Russia Has Deployed a Treaty-Violating Missile. Here’s What the US Should Do About It
Hint: it’s not what we would have done in the 1950s, ’60s, ’70s, or ’80s.
Russia has begun to deploy a nuclear-capable, ground-launched cruise missile, contrary to its obligations under the pivotal 1987 Intermediate Nuclear Forces Treaty, the New York Times has reported. The Kremlin has long groused about this treaty, which prohibits its development, flight-testing, production, and deployment of ground-based missiles with ranges between 500 and 5,500 kilometers while states such as China, India, and Pakistan are free to do so.
The Obama administration concluded in earlier annual reports on “Adherence to and Compliance With Arms Control, Nonproliferation, and Disarmament Agreements and Commitments” that Russia had taken all steps short of deployment of this prohibited missile, then designated as the SSC-X-8. Now that the “X” has been removed from its designation, signaling operational deployment, what is the most effective way for the United States to respond? In attempting to answer this question, let’s consider other ones first.
Is this a material breach of the INF Treaty or merely a “technical” matter? A material breach is defined (in paragraph 3b in Article 60 of the Vienna Convention on the Law of Treaties) as a “violation of a provision essential to the accomplishment of the object and purpose of the treaty.” The SSC-8 deployment certainly qualifies as a material breach, just as the construction of the Krasnoyarsk radar qualified as a material breach of the 1972 Anti-Ballistic Missile Treaty. (That treaty permitted large phased-array radars on national peripheries to help with early warning, but strictly limited them in the interior at places like Krasnoyarsk where they could presumably be useful for battle management.)
If the appearance of the SSC-8 constitutes a material breach, does it warrant U.S. withdrawal from the INF Treaty? Withdrawal at this point would be unwise. President Ronald Reagan didn’t withdraw from the ABM Treaty because of construction of the Krasnoyarsk radar, opting instead to keep hammering away at the Kremlin to fix the violation. Construction was halted in 1987. Two years later, the Kremlin acknowledged this radar was a violation and took appropriate action.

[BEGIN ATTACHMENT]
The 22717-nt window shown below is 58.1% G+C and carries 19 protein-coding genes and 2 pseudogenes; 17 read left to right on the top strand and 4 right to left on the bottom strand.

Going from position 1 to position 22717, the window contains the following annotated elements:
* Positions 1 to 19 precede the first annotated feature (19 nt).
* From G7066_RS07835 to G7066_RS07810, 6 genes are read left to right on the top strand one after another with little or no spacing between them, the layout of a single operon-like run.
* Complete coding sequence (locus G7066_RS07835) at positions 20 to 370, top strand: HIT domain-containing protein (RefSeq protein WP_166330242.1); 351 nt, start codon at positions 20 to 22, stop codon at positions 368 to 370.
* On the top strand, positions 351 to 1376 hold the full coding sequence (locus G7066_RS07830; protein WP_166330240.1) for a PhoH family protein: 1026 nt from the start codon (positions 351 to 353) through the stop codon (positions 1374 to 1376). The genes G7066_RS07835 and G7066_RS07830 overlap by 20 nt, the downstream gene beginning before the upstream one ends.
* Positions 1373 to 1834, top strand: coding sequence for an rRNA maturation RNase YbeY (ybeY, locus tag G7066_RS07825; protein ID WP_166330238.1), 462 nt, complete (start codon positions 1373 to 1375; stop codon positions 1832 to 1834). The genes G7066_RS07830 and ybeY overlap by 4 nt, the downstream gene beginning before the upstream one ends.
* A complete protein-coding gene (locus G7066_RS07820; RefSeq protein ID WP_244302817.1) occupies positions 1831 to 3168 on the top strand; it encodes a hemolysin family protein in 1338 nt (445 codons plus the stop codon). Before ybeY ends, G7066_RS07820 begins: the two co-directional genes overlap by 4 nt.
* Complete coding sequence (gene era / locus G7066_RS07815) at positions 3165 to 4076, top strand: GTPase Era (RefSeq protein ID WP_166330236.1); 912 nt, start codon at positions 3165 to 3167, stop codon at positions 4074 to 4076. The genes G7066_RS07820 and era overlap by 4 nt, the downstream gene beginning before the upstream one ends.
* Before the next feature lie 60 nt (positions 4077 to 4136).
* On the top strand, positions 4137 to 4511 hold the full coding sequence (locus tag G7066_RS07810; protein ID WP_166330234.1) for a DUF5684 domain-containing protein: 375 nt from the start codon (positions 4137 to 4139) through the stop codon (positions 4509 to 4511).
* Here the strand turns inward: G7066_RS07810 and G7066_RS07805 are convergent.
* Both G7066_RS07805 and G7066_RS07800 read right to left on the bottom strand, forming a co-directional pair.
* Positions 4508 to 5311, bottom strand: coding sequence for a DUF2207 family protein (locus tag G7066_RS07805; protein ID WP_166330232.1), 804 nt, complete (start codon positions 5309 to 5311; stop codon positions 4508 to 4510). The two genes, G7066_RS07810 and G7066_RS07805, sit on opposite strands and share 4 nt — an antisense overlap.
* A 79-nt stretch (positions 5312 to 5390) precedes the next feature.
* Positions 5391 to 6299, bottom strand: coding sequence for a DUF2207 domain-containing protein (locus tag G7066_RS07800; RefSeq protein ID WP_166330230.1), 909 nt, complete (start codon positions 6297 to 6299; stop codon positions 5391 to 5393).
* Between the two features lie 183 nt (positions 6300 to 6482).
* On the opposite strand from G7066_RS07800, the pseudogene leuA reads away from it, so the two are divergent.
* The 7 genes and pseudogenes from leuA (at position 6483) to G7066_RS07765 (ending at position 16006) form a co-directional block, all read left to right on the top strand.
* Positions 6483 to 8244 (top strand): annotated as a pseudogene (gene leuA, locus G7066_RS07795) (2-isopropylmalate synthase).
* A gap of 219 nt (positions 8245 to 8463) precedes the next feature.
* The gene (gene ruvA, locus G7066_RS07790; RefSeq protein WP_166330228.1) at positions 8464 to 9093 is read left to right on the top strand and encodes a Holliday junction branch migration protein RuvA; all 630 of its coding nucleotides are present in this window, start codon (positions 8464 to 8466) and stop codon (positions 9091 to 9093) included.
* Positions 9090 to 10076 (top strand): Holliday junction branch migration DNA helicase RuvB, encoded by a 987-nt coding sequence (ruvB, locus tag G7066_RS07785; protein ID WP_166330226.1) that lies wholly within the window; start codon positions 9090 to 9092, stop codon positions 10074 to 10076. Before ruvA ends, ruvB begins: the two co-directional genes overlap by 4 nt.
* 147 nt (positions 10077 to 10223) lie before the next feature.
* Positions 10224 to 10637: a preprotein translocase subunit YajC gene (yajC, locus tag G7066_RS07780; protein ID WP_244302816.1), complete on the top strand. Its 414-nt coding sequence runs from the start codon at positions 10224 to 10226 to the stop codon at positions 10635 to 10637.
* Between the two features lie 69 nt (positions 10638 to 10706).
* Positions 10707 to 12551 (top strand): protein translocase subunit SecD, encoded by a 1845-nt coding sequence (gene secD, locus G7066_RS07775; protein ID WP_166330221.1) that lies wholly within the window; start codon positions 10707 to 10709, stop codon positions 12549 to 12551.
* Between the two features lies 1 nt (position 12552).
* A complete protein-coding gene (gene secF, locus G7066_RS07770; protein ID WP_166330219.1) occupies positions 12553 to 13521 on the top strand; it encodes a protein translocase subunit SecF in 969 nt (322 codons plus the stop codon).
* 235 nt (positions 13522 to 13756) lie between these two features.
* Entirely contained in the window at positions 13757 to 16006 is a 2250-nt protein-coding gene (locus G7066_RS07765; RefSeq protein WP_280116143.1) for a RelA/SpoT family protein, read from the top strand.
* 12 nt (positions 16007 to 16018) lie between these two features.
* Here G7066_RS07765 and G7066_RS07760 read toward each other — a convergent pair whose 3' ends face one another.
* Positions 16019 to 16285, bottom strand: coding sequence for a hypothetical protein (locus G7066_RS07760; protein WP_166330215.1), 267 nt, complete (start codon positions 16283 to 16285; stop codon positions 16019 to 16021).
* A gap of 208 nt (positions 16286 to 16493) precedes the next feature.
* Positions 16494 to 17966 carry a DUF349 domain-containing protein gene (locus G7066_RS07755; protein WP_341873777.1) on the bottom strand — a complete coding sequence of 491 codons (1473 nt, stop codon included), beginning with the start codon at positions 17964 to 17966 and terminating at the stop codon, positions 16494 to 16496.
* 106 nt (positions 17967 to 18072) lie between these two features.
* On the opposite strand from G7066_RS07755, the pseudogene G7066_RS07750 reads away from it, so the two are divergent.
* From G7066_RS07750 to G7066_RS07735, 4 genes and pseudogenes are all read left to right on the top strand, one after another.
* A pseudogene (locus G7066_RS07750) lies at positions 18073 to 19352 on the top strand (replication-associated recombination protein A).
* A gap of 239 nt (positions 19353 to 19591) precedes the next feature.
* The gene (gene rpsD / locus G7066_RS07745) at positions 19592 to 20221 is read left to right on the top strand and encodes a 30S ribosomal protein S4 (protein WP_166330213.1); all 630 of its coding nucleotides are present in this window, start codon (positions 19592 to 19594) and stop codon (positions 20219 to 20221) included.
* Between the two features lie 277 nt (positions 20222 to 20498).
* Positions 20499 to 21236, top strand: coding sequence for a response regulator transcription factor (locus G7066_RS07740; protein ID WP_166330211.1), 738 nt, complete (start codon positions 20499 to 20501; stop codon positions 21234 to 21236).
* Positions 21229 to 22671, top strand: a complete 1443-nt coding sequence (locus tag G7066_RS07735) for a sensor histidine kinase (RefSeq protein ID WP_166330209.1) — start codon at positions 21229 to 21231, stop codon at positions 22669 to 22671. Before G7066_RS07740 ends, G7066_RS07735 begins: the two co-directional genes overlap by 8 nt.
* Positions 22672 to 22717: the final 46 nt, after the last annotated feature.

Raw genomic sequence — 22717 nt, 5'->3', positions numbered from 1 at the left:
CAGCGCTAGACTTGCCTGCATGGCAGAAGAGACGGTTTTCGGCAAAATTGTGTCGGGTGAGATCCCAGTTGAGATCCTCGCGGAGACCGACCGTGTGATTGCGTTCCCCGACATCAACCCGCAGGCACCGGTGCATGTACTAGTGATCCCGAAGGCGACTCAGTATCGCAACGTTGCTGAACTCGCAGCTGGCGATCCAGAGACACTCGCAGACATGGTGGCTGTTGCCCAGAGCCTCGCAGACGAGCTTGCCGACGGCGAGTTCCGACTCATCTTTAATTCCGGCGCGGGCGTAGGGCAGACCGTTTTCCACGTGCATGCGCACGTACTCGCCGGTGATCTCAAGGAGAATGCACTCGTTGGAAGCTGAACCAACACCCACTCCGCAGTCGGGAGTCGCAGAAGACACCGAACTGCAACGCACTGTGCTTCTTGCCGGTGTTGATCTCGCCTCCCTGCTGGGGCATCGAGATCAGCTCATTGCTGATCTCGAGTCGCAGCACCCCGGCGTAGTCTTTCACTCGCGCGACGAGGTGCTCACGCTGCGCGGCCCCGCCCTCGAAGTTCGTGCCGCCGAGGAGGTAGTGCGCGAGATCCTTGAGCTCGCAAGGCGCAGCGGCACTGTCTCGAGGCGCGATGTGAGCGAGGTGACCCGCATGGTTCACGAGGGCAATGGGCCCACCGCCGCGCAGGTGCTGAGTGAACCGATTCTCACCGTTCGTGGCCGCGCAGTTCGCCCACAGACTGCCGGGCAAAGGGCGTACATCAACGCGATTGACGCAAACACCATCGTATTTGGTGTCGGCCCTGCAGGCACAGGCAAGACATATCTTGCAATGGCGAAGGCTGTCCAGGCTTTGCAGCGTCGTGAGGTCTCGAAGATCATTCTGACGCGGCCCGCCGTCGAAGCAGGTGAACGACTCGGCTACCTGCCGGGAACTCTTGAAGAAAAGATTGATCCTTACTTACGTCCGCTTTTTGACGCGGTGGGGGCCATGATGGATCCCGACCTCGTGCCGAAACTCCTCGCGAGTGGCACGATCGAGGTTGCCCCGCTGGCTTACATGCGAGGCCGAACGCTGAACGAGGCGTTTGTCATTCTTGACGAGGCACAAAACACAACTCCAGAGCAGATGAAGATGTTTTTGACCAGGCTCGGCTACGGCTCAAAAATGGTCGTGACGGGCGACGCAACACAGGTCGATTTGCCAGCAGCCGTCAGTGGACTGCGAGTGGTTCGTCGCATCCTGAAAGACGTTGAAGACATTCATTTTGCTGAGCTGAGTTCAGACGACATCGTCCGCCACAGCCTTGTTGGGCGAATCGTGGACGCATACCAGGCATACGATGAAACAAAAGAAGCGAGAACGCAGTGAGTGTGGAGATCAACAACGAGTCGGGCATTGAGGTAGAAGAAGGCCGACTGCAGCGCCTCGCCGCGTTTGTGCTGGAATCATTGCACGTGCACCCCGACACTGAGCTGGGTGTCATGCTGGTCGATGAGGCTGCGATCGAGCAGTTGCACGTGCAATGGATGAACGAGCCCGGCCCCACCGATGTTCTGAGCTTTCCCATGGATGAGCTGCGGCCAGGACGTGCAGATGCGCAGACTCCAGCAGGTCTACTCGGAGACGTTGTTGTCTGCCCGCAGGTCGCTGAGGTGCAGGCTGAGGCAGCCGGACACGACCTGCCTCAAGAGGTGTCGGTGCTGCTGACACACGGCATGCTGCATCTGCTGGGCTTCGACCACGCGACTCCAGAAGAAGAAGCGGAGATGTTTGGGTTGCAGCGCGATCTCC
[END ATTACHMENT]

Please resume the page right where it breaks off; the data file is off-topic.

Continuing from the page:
The Reagan administration remained in compliance with the ABM Treaty because it was not in a position to build a comparable radar or to deploy prohibited national missile defenses. Moreover, U.S. allies would have been deeply troubled if Washington reacted to this material breach by walking away from the treaty. Besides, this breach didn’t affect the viability of the U.S. nuclear deterrent. These same factors apply to the SSC-8 violation. The Trump administration would be harming itself and NATO more than the Kremlin by withdrawing from the INF Treaty.
Is the deployment of the SSC-8 militarily significant? No. The SSC-8 is a minor accessory to the nuclear wardrobe of the Russian Federation. The United States possesses more than enough nuclear firepower to make the rubble bounce in Russia in the event of a nuclear war. The rationale behind the SSC-8’s deployment does not seem to be linked to war-fighting requirements. Instead, Moscow appears intent to soften up NATO, demonstrate opposition to U.S. forward-deployed missile defenses, and drive a wedge between the United States and allied or friendly states in Europe. The best rejoinders are those that shore up these ties while demanding the removal and destruction of existing SSC-8s as well as the re-imposition of the INF Treaty’s monitoring at production facilities where these missiles have been built.